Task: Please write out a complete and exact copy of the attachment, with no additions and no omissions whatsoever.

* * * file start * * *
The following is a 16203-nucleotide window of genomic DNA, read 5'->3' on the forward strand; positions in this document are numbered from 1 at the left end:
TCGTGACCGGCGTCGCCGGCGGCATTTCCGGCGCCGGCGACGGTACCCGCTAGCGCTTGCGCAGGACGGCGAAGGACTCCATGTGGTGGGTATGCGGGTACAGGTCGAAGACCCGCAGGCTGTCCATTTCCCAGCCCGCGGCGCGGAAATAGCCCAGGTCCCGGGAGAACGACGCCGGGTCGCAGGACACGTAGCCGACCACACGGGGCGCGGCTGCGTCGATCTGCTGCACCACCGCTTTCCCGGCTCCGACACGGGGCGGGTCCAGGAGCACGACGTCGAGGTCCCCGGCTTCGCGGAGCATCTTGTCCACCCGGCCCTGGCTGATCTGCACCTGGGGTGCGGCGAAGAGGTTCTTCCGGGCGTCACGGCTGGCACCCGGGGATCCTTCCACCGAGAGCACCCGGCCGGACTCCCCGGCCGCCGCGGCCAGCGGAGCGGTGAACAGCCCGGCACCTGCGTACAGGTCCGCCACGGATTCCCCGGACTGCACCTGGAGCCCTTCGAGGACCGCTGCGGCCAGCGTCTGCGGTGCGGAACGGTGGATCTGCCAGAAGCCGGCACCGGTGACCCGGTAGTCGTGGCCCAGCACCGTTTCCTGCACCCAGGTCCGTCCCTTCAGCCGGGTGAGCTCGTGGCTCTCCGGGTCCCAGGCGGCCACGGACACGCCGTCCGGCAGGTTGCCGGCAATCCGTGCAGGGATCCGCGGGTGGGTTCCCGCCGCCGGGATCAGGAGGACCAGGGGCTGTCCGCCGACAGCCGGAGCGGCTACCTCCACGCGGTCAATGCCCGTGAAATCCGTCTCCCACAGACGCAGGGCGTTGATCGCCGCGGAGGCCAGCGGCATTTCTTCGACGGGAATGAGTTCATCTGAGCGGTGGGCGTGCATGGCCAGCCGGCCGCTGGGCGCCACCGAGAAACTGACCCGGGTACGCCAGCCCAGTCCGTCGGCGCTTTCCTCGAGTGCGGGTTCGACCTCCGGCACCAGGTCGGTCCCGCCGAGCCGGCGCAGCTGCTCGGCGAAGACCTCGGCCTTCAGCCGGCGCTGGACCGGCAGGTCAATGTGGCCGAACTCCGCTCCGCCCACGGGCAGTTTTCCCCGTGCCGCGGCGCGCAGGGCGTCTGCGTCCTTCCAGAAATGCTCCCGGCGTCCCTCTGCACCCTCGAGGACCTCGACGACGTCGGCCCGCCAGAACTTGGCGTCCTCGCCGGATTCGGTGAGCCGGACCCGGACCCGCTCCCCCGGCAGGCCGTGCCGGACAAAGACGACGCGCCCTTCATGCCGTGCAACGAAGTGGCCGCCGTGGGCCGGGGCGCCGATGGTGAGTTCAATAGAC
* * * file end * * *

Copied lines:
The following is a 16203-nucleotide window of genomic DNA, read 5'->3' on the forward strand; positions in this document are numbered from 1 at the left end:
TCGTGACCGGCGTCGCCGGCGGCATTTCCGGCGCCGGCGACGGTACCCGCTAGCGCTTGCGCAGGACGGCGAAGGACTCCATGTGGTGGGTATGCGGGTACAGGTCGAAGACCCGCAGGCTGTCCATTTCCCAGCCCGCGGCGCGGAAATAGCCCAGGTCCCGGGAGAACGACGCCGGGTCGCAGGACACGTAGCCGACCACACGGGGCGCGGCTGCGTCGATCTGCTGCACCACCGCTTTCCCGGCTCCGACACGGGGCGGGTCCAGGAGCACGACGTCGAGGTCCCCGGCTTCGCGGAGCATCTTGTCCACCCGGCCCTGGCTGATCTGCACCTGGGGTGCGGCGAAGAGGTTCTTCCGGGCGTCACGGCTGGCACCCGGGGATCCTTCCACCGAGAGCACCCGGCCGGACTCCCCGGCCGCCGCGGCCAGCGGAGCGGTGAACAGCCCGGCACCTGCGTACAGGTCCGCCACGGATTCCCCGGACTGCACCTGGAGCCCTTCGAGGACCGCTGCGGCCAGCGTCTGCGGTGCGGAACGGTGGATCTGCCAGAAGCCGGCACCGGTGACCCGGTAGTCGTGGCCCAGCACCGTTTCCTGCACCCAGGTCCGTCCCTTCAGCCGGGTGAGCTCGTGGCTCTCCGGGTCCCAGGCGGCCACGGACACGCCGTCCGGCAGGTTGCCGGCAATCCGTGCAGGGATCCGCGGGTGGGTTCCCGCCGCCGGGATCAGGAGGACCAGGGGCTGTCCGCCGACAGCCGGAGCGGCTACCTCCACGCGGTCAATGCCCGTGAAATCCGTCTCCCACAGACGCAGGGCGTTGATCGCCGCGGAGGCCAGCGGCATTTCTTCGACGGGAATGAGTTCATCTGAGCGGTGGGCGTGCATGGCCAGCCGGCCGCTGGGCGCCACCGAGAAACTGACCCGGGTACGCCAGCCCAGTCCGTCGGCGCTTTCCTCGAGTGCGGGTTCGACCTCCGGCACCAGGTCGGTCCCGCCGAGCCGGCGCAGCTGCTCGGCGAAGACCTCGGCCTTCAGCCGGCGCTGGACCGGCAGGTCAATGTGGCCGAACTCCGCTCCGCCCACGGGCAGTTTTCCCCGTGCCGCGGCGCGCAGGGCGTCTGCGTCCTTCCAGAAATGCTCCCGGCGTCCCTCTGCACCCTCGAGGACCTCGACGACGTCGGCCCGCCAGAACTTGGCGTCCTCGCCGGATTCGGTGAGCCGGACCCGGACCCGCTCCCCCGGCAGGCCGTGCCGGACAAAGACGACGCGCCCTTCATGCCGTGCAACGAAGTGGCCGCCGTGGGCCGGGGCGCCGATGGTGAGTTCAATAGAC